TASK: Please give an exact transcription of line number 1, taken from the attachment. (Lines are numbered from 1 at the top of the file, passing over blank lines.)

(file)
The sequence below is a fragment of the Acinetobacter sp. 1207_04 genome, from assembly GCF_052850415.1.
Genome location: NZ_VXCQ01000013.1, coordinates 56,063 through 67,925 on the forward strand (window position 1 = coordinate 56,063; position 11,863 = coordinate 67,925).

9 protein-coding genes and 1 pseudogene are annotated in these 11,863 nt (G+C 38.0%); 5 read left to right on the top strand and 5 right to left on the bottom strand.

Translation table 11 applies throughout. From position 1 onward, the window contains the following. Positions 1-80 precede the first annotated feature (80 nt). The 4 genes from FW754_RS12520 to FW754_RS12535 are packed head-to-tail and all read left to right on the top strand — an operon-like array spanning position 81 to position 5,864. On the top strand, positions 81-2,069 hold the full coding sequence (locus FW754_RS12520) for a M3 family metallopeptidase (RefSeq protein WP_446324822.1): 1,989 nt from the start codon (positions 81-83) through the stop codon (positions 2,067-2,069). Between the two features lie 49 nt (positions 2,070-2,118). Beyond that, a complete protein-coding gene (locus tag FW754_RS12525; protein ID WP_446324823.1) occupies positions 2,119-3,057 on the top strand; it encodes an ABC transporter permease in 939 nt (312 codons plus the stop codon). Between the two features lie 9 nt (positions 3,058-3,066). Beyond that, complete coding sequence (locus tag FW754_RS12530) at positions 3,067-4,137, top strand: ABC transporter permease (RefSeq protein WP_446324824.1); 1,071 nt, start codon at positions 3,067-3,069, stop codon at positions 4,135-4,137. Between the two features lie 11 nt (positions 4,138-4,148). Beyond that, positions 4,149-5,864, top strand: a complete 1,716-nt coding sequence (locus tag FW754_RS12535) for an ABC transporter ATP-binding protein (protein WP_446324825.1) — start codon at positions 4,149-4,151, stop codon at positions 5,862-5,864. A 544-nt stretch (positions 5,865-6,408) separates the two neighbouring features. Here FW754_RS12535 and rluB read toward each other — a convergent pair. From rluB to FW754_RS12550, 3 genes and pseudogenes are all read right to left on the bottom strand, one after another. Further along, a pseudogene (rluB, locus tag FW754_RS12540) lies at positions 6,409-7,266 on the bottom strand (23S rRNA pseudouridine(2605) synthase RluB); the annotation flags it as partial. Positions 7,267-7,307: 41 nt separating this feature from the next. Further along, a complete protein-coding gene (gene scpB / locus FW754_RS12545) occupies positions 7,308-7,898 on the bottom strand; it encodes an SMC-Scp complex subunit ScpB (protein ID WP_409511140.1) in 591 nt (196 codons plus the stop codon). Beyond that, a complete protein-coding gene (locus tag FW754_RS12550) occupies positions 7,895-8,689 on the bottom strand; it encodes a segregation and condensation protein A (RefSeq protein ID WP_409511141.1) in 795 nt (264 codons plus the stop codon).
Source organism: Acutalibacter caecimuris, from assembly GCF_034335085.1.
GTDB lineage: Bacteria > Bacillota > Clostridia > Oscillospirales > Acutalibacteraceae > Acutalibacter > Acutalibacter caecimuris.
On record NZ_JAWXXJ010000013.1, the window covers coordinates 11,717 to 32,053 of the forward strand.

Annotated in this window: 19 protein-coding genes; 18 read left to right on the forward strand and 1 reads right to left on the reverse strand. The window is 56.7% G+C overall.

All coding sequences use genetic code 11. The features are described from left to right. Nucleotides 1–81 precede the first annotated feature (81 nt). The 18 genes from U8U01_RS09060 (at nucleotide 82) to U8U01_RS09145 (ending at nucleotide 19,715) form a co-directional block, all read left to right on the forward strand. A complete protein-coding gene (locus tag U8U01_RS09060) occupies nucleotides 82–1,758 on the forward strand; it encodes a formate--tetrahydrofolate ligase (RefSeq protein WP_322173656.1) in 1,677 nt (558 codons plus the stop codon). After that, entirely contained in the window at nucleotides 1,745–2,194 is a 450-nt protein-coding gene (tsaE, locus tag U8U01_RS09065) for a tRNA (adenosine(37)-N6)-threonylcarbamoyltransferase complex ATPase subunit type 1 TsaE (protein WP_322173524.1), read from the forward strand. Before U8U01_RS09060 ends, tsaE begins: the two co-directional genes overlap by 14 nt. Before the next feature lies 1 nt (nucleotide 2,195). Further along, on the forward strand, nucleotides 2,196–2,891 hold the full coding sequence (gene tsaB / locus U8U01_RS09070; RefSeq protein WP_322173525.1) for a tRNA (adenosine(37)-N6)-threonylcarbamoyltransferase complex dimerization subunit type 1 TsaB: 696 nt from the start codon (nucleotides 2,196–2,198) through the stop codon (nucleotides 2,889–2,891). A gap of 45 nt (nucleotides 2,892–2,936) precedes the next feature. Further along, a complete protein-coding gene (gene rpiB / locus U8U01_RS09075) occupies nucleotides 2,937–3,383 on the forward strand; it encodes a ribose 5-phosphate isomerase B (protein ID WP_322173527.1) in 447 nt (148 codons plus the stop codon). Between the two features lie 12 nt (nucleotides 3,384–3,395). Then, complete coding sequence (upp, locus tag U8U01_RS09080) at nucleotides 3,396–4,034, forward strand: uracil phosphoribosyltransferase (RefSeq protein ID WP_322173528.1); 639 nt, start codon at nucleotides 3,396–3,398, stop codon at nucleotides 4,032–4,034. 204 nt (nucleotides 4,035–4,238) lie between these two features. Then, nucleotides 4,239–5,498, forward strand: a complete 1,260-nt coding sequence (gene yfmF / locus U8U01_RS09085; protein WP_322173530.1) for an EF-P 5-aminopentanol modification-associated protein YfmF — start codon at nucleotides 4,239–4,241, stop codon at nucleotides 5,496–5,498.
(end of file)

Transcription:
The sequence below is a fragment of the Acinetobacter sp. 1207_04 genome, from assembly GCF_052850415.1.